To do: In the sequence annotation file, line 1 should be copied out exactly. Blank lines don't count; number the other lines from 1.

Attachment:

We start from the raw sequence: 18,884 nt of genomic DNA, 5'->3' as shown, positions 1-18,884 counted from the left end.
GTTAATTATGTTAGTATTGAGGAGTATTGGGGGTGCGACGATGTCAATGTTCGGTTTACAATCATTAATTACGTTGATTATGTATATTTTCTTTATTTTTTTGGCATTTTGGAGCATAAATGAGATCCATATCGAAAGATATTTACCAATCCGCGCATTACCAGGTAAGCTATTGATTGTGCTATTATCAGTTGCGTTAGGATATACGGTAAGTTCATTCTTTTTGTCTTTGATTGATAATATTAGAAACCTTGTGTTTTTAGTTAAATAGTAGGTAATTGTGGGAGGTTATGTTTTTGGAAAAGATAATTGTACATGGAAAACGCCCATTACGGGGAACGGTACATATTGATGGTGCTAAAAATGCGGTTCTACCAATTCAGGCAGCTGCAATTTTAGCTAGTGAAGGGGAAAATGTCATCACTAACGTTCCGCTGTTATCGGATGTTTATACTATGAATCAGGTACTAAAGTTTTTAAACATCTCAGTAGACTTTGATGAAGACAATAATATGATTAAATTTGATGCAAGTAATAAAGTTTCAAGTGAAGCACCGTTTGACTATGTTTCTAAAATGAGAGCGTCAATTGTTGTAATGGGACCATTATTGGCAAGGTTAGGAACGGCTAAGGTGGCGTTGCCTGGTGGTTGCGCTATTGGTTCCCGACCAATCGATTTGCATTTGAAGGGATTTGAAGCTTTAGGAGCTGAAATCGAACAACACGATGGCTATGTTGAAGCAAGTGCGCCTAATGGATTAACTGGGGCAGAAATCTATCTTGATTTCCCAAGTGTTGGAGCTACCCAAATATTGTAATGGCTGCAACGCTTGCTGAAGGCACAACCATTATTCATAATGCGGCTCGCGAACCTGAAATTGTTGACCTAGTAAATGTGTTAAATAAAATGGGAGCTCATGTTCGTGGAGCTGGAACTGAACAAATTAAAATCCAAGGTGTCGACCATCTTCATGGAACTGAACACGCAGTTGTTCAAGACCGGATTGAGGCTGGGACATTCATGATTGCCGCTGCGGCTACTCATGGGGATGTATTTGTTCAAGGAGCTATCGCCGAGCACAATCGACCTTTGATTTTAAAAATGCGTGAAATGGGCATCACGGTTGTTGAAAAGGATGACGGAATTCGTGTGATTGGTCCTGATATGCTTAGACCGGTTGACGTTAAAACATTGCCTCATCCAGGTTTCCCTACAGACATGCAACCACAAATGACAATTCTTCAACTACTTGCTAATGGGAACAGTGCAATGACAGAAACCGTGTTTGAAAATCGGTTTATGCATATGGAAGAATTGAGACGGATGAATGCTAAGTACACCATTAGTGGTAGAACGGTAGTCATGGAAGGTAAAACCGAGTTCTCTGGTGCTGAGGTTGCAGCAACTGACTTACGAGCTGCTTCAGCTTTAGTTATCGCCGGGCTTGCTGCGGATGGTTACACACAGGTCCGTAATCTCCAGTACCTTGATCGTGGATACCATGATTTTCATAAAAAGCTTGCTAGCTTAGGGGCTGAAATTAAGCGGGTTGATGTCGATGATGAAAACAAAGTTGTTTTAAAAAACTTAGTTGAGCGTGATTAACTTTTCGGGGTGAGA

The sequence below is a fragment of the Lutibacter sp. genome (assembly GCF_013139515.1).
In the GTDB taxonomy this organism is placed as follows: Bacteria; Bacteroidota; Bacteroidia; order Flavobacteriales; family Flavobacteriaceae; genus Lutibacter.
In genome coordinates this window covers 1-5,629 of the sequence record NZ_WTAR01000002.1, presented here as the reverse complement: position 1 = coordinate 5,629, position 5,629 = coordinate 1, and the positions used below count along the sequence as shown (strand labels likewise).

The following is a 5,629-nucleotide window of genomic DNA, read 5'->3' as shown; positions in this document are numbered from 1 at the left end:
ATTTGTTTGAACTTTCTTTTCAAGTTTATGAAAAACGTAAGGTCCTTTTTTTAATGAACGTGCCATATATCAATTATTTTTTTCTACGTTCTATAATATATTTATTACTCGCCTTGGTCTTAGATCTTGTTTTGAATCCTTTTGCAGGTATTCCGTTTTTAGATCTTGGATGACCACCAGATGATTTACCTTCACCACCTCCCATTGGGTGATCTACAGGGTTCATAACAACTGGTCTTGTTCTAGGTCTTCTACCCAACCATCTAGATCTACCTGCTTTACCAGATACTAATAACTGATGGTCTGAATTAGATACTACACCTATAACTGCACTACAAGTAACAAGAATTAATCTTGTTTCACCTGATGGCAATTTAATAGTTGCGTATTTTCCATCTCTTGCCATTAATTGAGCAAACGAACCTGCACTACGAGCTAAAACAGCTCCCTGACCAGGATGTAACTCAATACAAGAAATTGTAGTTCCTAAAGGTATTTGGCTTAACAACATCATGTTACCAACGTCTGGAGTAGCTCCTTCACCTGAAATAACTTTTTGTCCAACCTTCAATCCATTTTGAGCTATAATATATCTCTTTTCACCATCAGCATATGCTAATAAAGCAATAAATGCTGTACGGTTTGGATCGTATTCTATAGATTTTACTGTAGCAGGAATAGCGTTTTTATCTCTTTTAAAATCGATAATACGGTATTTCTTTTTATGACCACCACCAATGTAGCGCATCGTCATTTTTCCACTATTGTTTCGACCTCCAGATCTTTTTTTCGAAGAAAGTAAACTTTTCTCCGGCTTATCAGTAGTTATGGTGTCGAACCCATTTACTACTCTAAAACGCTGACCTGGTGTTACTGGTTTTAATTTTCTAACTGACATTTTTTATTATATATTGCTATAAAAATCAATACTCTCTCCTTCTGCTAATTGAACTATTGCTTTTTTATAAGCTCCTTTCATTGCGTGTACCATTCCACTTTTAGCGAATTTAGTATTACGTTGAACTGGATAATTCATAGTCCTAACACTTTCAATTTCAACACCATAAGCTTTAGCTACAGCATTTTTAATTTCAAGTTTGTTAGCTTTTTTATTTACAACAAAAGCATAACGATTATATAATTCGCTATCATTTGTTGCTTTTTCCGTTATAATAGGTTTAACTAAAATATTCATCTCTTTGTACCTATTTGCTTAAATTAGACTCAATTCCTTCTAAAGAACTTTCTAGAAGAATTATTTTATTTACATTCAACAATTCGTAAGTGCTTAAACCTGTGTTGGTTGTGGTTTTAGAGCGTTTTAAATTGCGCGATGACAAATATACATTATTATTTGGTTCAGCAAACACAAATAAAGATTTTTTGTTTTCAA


We start from the raw sequence: 18,884 nt of genomic DNA, 5'->3' as shown, positions 1-18,884 counted from the left end.